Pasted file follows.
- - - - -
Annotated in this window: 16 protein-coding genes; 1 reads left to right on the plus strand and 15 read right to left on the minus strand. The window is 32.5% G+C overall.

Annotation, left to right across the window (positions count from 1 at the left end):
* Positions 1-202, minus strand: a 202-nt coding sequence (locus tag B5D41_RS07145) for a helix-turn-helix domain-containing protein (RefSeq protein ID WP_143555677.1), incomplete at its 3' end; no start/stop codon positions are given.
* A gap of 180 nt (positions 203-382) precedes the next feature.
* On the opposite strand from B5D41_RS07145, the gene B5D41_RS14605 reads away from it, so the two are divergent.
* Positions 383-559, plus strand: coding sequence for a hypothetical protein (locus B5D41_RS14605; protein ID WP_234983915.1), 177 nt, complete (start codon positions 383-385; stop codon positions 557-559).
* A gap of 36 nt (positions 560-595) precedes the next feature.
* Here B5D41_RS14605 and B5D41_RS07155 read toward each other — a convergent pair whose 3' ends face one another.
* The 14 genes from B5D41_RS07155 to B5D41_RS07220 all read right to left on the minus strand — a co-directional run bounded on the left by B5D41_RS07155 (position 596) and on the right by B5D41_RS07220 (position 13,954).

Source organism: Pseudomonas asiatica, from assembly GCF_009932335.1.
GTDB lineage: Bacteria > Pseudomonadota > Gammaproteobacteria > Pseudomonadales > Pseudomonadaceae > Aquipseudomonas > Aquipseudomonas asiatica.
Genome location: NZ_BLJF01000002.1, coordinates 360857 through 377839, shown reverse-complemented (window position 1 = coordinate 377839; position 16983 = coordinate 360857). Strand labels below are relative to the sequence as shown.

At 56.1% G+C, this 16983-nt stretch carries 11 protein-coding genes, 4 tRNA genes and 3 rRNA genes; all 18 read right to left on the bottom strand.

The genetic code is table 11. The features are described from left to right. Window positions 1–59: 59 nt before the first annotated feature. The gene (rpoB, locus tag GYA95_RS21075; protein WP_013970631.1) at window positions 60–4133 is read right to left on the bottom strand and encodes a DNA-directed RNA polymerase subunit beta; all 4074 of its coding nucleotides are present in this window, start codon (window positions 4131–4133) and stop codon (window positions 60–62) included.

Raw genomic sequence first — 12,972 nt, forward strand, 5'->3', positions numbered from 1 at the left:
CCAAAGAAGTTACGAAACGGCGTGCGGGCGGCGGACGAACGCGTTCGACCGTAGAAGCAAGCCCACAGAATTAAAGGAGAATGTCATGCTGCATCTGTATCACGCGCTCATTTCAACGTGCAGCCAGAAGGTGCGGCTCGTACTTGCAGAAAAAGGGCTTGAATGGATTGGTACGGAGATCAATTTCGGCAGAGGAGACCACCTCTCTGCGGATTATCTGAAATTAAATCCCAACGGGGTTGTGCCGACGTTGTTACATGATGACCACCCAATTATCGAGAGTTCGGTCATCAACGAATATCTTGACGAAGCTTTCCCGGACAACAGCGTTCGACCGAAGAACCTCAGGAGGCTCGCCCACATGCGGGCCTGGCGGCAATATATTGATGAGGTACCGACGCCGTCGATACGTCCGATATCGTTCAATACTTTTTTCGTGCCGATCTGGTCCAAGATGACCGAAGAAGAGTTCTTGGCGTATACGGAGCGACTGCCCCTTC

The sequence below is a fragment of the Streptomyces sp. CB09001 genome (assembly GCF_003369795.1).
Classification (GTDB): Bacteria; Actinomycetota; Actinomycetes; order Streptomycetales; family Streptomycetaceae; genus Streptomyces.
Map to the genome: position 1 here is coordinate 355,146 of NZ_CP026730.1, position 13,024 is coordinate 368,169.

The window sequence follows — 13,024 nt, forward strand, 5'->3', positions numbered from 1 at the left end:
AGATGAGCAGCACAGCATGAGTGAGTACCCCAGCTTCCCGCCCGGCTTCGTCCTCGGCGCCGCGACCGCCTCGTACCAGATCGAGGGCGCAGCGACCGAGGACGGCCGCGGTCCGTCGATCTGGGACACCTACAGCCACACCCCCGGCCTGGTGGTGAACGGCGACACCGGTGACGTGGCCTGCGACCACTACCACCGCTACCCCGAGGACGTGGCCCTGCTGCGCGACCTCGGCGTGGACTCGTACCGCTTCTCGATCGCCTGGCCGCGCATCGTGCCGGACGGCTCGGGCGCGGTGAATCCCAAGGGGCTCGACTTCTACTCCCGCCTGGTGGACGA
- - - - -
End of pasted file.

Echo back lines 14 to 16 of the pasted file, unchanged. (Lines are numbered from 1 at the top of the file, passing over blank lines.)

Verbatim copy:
The genetic code is table 11. The features are described from left to right. Window positions 1–59: 59 nt before the first annotated feature. The gene (rpoB, locus tag GYA95_RS21075; protein WP_013970631.1) at window positions 60–4133 is read right to left on the bottom strand and encodes a DNA-directed RNA polymerase subunit beta; all 4074 of its coding nucleotides are present in this window, start codon (window positions 4131–4133) and stop codon (window positions 60–62) included.

Raw genomic sequence first — 12,972 nt, forward strand, 5'->3', positions numbered from 1 at the left:
CCAAAGAAGTTACGAAACGGCGTGCGGGCGGCGGACGAACGCGTTCGACCGTAGAAGCAAGCCCACAGAATTAAAGGAGAATGTCATGCTGCATCTGTATCACGCGCTCATTTCAACGTGCAGCCAGAAGGTGCGGCTCGTACTTGCAGAAAAAGGGCTTGAATGGATTGGTACGGAGATCAATTTCGGCAGAGGAGACCACCTCTCTGCGGATTATCTGAAATTAAATCCCAACGGGGTTGTGCCGACGTTGTTACATGATGACCACCCAATTATCGAGAGTTCGGTCATCAACGAATATCTTGACGAAGCTTTCCCGGACAACAGCGTTCGACCGAAGAACCTCAGGAGGCTCGCCCACATGCGGGCCTGGCGGCAATATATTGATGAGGTACCGACGCCGTCGATACGTCCGATATCGTTCAATACTTTTTTCGTGCCGATCTGGTCCAAGATGACCGAAGAAGAGTTCTTGGCGTATACGGAGCGACTGCCCCTTC